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Farmers Struggle with Disappearing Aquifers and Water Supply by ClimateYou Editor Abby Luby

Central Plains farmers are becoming desperate as they tap into the dwindling groundwater to irrigate crops of sorghum, soy, cotton, wheat, and corn; water is also needed for large herds of cattle and hogs. A recent article reports on how one of largest aquifers in the world is disappearing because farmers are drawing from it without there being any active conservation efforts to curb use. The critical water source cited is known as the Ogallala, or the High Plains Aquifer, and is one of the largest underground freshwater sources on the planet. It underlies an estimated 174,000 square miles of the Central Plains and holds as much water was Lake Huron.  

Recent studies have shown that drought conditions caused by climate change is fast shrinking the aquifers farmers have come to rely in the summer, a time when the US Central Plains usually go dry. But the Central Plains isn’t the only place that is seeing low level aquifers. According to the International Groundwater Resources Assessment Centre, (IGRAC) extreme weather events caused by climate change have led to longer droughts that deplete aquifers. Farmers in Latin America, Eastern Europe, the Middle East, and Asia are also depleting other aquifers; many will be forced to use more efficient irrigation practices. Some have taken to planting water-intense crops like cotton instead of wheat. Farmers in Texas are converting back to non-irrigated dryland agriculture — because of limited underground water supply.  The Ogallala is in jeopardy of being emptied and it could take 6,000 years to recharge naturally.  Brent Rogers, director of the Kansas Groundwater Management District 4, has been quoted saying “there are too many straws in too small of a cup.”

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2 Responses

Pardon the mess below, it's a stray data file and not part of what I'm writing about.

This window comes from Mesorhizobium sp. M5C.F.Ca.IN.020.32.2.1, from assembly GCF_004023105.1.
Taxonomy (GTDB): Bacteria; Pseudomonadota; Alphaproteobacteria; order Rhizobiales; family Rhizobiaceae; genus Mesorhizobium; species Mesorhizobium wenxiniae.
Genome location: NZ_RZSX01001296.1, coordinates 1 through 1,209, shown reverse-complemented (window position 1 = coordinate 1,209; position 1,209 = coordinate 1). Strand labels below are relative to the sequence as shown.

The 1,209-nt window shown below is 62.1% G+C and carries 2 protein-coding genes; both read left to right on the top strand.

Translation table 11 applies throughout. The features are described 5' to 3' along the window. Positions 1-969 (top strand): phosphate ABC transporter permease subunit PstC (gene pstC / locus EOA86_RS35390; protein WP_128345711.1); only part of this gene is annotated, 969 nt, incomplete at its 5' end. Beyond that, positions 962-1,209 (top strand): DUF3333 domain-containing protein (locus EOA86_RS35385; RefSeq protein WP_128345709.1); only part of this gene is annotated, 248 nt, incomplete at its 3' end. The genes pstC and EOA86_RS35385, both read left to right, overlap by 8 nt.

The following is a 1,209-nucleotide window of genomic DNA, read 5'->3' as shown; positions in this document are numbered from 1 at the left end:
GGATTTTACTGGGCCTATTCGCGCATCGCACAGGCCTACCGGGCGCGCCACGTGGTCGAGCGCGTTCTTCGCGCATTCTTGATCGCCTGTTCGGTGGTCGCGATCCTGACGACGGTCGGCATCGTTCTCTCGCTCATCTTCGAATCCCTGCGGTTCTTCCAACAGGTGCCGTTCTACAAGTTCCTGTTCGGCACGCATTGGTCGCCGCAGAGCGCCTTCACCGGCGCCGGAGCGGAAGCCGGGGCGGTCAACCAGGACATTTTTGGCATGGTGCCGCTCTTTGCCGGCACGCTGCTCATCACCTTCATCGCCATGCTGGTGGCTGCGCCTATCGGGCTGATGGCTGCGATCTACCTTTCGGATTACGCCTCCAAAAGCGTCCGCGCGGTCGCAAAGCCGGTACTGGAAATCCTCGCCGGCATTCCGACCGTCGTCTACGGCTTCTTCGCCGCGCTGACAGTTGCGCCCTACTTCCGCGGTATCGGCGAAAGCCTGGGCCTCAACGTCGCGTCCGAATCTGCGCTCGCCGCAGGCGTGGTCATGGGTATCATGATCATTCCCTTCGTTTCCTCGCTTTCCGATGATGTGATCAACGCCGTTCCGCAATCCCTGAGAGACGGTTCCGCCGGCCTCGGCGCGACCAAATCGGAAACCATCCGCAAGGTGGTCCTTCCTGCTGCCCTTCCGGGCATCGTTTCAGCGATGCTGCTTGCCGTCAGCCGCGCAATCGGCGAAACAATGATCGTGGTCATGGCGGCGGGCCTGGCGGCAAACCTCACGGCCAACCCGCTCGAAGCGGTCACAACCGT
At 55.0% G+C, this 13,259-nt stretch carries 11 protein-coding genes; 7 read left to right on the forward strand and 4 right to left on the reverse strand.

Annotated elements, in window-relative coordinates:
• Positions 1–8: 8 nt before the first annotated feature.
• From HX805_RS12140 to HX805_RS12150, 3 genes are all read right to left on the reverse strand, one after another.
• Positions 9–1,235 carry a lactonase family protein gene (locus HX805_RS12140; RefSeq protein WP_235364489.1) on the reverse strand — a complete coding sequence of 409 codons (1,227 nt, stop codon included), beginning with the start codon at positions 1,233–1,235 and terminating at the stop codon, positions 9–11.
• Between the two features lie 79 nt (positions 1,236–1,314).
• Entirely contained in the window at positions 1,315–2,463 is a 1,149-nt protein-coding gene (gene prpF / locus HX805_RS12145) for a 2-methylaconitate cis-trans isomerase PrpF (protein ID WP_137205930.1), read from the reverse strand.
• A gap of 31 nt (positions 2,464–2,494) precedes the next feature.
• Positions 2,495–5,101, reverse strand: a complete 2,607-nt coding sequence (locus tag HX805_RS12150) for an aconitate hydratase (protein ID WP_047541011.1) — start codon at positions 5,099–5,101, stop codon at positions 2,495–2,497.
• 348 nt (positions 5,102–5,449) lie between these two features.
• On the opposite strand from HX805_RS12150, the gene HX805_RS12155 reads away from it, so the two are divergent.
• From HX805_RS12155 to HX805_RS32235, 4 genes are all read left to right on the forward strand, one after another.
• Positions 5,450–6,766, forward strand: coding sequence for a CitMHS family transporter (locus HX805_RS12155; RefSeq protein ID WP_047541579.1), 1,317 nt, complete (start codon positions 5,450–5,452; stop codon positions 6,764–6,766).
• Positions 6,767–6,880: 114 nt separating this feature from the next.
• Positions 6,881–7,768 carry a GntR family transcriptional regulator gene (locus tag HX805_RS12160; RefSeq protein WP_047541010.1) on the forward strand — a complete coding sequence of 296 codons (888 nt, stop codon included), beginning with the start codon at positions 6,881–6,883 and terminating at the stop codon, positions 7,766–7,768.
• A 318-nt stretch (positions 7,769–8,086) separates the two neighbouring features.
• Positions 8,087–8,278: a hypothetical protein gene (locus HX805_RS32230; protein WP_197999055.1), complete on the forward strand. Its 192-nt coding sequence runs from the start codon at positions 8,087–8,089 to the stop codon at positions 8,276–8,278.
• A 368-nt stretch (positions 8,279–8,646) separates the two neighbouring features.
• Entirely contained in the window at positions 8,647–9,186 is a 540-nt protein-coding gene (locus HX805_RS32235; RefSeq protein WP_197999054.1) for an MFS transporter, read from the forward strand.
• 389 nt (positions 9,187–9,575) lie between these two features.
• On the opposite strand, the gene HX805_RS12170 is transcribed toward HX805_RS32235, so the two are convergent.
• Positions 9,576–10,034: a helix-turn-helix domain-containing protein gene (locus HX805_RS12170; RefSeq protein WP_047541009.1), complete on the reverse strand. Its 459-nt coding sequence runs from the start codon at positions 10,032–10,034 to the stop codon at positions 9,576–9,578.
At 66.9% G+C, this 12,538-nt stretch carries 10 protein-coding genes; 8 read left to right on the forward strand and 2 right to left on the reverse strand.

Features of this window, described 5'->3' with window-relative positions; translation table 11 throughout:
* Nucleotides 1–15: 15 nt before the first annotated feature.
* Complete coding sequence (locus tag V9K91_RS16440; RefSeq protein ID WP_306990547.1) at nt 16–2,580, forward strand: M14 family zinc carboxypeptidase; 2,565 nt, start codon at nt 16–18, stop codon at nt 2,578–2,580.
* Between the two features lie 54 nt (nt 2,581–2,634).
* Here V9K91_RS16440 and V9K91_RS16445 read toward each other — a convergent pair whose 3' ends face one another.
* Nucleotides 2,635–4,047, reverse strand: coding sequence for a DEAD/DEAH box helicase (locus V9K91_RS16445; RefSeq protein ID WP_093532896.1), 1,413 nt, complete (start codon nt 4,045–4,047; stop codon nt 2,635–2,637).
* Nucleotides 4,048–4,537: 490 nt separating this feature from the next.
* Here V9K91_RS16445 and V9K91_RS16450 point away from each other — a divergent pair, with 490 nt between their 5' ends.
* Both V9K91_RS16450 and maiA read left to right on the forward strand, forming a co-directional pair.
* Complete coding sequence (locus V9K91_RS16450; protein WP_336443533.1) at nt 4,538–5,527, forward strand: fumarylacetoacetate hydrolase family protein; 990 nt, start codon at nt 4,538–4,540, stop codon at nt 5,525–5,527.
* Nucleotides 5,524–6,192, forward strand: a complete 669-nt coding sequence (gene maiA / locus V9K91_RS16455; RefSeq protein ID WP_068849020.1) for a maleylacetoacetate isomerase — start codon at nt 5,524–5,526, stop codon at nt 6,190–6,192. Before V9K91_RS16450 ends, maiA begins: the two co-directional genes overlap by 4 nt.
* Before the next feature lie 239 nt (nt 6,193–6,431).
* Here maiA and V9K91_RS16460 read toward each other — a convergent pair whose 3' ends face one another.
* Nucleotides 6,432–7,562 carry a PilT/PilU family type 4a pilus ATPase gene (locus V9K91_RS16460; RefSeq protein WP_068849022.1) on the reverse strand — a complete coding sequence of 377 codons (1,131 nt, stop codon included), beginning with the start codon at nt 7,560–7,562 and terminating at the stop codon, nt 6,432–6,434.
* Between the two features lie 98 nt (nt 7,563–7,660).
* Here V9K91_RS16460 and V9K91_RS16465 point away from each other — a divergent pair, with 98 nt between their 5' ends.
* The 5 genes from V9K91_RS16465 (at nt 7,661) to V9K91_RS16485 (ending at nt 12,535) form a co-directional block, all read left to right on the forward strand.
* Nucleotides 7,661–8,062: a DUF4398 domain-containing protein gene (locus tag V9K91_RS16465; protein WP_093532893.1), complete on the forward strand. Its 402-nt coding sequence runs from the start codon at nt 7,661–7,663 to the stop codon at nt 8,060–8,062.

1. What I understood from reading the article “Farmers Struggle with Disappearing Aquifers and Water supply” by Climate You Editor Abby Luby is that water is essential for farmers to grow crops such as sorghum, soy, cotton, wheat, and corn. However, the farmers are feeling hopeless about growing crops because as they are dwindling groundwater and not getting a positive result. These results are drawn due to climate changes during each season. Therefore, during the month of summer the farmers can do their jobs better expecting a better result.

    Agriculture and Farming as we know is used in various ways. But some have positive affects while other have negative affects, on Earth’s surrounding conditions. Change in rainfall caused by climate change is affecting the aquifers that farmers used to rely on in the summer. Farming requires lots of work and it is crucial that farmers continue their work because we get our food from them. All people need farmers to do their job throughout the region.

    1. Hi Sajib.
      both your comments seem to have some new information. I will credit you for two essays, but for the next two, you need to either write your own on a climate change topic, or add much more NEW information to a blog thqt is already posted

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